4. When You’re Afraid of the Germs Lurking in Your Hotel Coffee Maker

Even with the COVID-19 pandemic, I never thought about the germs that could be lurking in the hotel coffee maker. Then I saw a video that truly shook me. One traveler demonstrated how she cooked sous vide bacon and eggs in the hotel coffee maker, and I just about barfed. Ick! Raw bacon juice. I may never, EVER be able to use the coffee machine in my hotel room again.

5. When You Don’t Have the Heart to Add Another Keurig Cup to a Landfill

If you’re lucky enough to sleep through the night in a hotel room without having night terrors about contracting trichinella or salmonella, you may still be reluctant to add another single-use coffee pod to the tens of billions already in landfills, courtesy of your hotel room coffee maker. (After all, that’s why we use one of these babies in our Keurig at home.)

Wildland Coffee bags are compostable, and the packaging can be recycled. Granted, you have to actually compost the bag and recycle the packaging to make a positive environmental impact, but this is true for everything you buy and consume.

But How Does Wildland Coffee in a Tea Bag Taste?

Hudson and Sage Sipping Coffee

Delish! You already know that I’m a “coffee milkshake” girl, but Wildland Coffee tastes great black. I’ll always add cream and sugar if they’re available, but if they’re not I still enjoy Wildland Coffee au natural.

To Try Wildland Coffee in a Tea Bag

Give Wildland Coffee in a tea bag a try by visiting their website. Each coffee in a tea bag is individually wrapped and can be purchased in quantities of 5, 10, 20, and 40. Note that you automatically save 5% when you purchase 20 bags and 10% when you purchase 40 bags. Plus, customers shipping to US addresses can get free shipping with a minimum order of $10.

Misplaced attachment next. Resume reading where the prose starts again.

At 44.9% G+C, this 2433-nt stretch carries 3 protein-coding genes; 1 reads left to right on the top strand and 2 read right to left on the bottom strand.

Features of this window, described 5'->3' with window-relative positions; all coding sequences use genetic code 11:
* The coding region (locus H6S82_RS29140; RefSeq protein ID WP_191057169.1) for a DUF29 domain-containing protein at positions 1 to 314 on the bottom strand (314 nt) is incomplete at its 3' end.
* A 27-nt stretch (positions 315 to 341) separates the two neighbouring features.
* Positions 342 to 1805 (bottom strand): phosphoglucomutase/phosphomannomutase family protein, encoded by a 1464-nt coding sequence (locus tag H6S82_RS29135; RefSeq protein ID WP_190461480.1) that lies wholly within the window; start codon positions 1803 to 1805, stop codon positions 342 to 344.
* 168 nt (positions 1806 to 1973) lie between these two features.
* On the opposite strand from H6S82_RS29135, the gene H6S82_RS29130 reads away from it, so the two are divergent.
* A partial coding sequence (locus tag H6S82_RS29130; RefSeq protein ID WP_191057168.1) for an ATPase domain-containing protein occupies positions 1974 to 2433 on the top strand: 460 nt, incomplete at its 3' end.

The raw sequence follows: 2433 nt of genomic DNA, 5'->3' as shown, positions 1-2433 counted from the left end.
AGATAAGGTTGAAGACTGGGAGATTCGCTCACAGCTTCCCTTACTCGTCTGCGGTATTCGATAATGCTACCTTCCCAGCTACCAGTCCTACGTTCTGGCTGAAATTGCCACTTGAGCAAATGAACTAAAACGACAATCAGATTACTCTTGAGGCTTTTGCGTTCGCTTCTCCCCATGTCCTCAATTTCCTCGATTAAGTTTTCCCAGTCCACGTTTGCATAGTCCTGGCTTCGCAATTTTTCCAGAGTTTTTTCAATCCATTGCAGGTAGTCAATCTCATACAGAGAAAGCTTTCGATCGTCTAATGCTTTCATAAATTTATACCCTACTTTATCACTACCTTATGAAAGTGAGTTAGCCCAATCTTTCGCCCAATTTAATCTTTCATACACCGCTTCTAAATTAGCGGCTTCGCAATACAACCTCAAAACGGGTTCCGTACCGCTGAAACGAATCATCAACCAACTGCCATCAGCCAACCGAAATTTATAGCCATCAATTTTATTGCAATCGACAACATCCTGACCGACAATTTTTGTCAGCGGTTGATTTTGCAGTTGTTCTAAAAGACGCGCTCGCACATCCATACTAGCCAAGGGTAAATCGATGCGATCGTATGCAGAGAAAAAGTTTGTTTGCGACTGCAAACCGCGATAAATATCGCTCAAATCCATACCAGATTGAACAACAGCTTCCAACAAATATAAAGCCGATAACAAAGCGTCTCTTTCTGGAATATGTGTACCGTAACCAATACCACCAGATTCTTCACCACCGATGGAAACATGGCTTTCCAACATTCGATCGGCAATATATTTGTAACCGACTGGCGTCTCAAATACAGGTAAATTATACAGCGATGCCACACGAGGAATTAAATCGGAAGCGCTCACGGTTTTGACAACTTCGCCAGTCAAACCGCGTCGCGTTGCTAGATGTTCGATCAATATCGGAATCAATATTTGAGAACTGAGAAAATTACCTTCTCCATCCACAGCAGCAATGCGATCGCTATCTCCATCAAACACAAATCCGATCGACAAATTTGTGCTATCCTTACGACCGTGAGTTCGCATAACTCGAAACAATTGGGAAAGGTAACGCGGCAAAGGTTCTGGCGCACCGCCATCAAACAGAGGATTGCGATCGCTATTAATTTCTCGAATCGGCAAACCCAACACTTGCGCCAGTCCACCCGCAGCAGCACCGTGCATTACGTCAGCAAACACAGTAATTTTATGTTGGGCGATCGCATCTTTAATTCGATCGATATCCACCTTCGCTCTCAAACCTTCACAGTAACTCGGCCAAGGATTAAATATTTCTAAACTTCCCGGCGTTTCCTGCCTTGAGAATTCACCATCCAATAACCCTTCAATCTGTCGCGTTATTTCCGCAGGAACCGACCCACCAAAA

Have You Tried Wildland Coffee?

What did you think about Wildland Coffee in a tea bag? When does it best benefit your lifestyle? Any additional tips and tricks to pass along? Share your experiences in the comments section below.

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10 thoughts on “5 Reasons You Need Wildland Coffee in a Tea Bag (Besides Camping)”

  1. I am a coffee lover of epic proportions. The coffee in a tea bag sounds like one of the best inventions yet! So easy and you can always have coffee on hand.

  2. This coffee in a tea bag is a really good idea. It’s basically like a paper filter, anyway, so I assume the taste is as good as filter coffee. At home, my coffeemaker grinds the beans for each cup – but when travelling, I came across some truly bad nescafé – hence, coffee in a tea bag would be a lifesaver 😀

    1. When I first tried Wildland Coffee, I was expecting it to taste like instant coffee (like Nescafe). Fortunately, it tasted like a real cup of coffee! And, it was good black! (I usually ad cream and sugar).

  3. I tried coffee in tea bag for the first time last year (Gregory’s Coffee), and I was really impressed, too! Your examples of when it comes in handy are spot on! I can be a bit of a coffee snob, and I have definitely brought tea bag coffee with me when traveling to make sure I drink the quality of coffee I prefer. Situation #6, although maybe much more infrequent, I brought them with me to the hospital when my wife was being induced and in labor. 🙂 Especially useful during COVID in January when I couldn’t leave the hospital once we entered.